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Landslides and floods hit Brasil – Entire state of Rio de Janeiro on high alert


About 4000 people evacuated from their homes early on Thursday because of a broken dike (dam to contain the water of rivers) in Campos, North Fluminense, Brasil. On Wednesday the level of the Paraiba do Sul River reached 10.90 meters. Normal level at this time of year is usually 7-8 meters. Six municipalities of Rio de Janeiro declared a state of emergency after flooding caused by heavy rains that hit slab Muriaé, Itaperuna, Cardoso Moreira, Italva, Miracema and St. Anthony of Padua. All are in the North and Northwest Fluminense. The level of some major rivers rose further. The number of people who had to leave the house now stand at about 35 000.

In St. Anthony of Padua, more than 12 000 people are homeless or displaced. The Dove River, which cuts the city, overflowed and left several flooded neighborhoods. More than three hundred drops of barriers have been recorded in the northwest of the state and almost 100 houses were destroyed in landslides. (Globo) The number of people out of their homes because of the rain that reaches different areas of the state of Rio de Janeiro has already reached 34,890, according to the latest statement released by the State Secretariat of Civil Defense. The director general of the General Department of State Civil Defense, Colonel Mark Adams, said there were 5,000 homeless and homeless in Itaperuna 60, 2,500 homeless and 400 homeless in Muriaé slab and 12 000 displaced and 300 homeless people in St. Anthony of Padua.

The entire state of Rio de Janeiro is on high alert for the occurrence of more rain during the weekend. According to State Civil Defense  the hardest hit areas are north and northwest, beyond the mountains and the Metropolitan Region of Rio.

Rain continued to pour down Tuesday over the south-eastern Brazilian states of Minas Gerais and Rio de Janeiro, where it caused floods and mudslides that affected thousands. Since the rainy season started in October, 52 towns have decreed a state of emergency.  The towns of Petropolis, Teresopolis and Nova Friburgo, which were badly hit by last year’s mudslides and flooding, are on the alert this year too. In the city of Rio de Janeiro itself, rain caused chaos at Santos Dumont airport, leading to the cancellation of one third of the flights scheduled for Monday.  According to the Secretary of Defense Civilian St. Anthony of Padua, Angelo Alberto Figueiredo, only two areas of the city were not affected by flooding. The level of the River Dove, he said, reached 5.4 meters, almost two meters above the limit. The city hospital was evacuated before the flood that hit the spot.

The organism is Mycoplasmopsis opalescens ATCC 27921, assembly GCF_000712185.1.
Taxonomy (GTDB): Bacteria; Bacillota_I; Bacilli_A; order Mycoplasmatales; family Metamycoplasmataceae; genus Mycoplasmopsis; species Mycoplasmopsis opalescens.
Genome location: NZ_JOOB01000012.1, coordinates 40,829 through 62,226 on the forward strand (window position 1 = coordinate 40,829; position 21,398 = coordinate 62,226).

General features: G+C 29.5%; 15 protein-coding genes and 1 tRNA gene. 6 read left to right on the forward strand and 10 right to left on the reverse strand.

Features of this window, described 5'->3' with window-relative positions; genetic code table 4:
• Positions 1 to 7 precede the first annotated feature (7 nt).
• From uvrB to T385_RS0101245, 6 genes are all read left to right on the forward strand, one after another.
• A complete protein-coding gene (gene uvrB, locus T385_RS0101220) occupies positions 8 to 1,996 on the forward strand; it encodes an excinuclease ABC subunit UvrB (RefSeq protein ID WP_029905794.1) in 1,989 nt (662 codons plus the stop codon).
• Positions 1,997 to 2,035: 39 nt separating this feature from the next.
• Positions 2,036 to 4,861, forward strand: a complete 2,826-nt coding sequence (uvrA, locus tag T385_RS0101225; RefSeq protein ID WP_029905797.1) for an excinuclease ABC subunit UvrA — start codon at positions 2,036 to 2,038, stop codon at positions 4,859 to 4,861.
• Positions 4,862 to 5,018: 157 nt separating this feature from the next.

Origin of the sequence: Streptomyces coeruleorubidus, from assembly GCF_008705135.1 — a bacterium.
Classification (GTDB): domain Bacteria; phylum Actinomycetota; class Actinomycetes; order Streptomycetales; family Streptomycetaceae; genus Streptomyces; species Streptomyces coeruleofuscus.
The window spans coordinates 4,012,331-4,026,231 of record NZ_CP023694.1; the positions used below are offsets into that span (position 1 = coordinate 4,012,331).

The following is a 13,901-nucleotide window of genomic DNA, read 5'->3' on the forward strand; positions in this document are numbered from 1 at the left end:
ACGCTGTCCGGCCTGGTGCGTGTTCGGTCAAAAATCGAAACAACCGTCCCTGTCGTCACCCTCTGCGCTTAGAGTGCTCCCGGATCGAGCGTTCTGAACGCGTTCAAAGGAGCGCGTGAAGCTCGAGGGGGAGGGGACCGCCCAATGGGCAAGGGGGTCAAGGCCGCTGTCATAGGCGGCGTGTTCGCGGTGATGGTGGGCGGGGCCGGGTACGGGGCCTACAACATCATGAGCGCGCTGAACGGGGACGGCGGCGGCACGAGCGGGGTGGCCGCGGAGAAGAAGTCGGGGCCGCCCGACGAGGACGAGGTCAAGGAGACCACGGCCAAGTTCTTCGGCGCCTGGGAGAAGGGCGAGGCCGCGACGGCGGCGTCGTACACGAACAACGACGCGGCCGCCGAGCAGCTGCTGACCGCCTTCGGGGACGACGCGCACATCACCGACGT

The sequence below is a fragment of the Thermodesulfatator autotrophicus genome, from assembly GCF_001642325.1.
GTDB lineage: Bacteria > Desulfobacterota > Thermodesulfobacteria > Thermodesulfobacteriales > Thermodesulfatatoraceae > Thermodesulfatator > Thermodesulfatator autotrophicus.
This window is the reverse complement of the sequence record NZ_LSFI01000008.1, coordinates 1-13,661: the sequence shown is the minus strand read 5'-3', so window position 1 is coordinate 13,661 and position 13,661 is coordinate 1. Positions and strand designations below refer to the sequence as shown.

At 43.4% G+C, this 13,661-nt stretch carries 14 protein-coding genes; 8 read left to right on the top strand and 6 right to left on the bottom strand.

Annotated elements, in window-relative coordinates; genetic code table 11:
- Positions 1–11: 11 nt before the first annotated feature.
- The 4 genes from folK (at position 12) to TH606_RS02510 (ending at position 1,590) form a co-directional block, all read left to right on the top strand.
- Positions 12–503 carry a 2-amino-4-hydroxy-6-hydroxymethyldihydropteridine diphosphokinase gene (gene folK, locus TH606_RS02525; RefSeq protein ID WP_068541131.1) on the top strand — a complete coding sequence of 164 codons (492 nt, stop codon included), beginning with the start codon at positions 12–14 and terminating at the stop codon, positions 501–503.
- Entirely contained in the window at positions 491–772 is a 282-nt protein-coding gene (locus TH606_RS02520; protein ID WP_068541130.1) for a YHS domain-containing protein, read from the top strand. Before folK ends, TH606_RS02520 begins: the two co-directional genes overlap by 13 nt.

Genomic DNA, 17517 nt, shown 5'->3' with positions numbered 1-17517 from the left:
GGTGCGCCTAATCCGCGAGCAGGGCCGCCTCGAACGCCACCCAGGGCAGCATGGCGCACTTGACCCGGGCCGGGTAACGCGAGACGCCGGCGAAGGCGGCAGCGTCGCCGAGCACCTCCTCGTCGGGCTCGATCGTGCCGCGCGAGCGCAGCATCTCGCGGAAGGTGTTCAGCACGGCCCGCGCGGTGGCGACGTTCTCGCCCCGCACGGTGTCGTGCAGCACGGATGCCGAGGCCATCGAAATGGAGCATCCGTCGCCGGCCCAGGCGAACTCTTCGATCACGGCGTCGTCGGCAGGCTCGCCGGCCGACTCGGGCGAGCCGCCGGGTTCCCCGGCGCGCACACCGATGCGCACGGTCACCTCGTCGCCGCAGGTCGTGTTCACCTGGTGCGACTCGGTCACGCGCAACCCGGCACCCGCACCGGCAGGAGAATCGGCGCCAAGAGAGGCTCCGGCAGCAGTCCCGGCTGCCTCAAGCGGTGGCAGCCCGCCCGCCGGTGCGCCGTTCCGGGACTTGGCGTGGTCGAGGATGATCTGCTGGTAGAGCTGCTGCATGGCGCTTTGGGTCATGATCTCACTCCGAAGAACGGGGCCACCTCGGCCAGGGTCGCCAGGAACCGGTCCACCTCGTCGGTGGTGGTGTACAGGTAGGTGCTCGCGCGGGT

The Bom Jesus Itabapoana in the Northwest Fluminense, is in a state of high alert, according to the Municipal Civil Defense. The river has risen one meter and 45 centimeters while ussualy received 160 mm of rain in 24 hours, day 2 to 3 days. This water takes about 36 hours to reach the city.


The National Institute of Meteorology (Inmet) issued a warning this afternoon for the chance of rain showers, moderate to strong in the north and north-west, the regions most affected by the rains in Rio de Janeiro. According to Inmet, may also occur “significant earnings” of rain in the cities that make the border with Minas Gerais, as well as municipalities in the mountainous region of Rio.

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One Comment

  1. I just don’t get it. I’m from Paraiba, in the north of Brazil and although it’s high summer here, we also suffer flooding in our winter period.
    This has been going on for years, the annual cycle of water damage and repair.
    But my problem with this is that while private business and even government bodies happily give the go ahead for massive civil and private building projects, public facilities – and I’m including major roads, dranage systems and transit, suffers from an emdemic corruption and mis management, that frequently sees it underperform when needed most.

    In less that 3 years the world will be coming to Brazil. And in my state, Paraiba, we’ll probably be experiencing storms at least as bad as this. I sincerely hope the World Cup won’t be a side show to the regular destruction we see every year up here in north Brazil…

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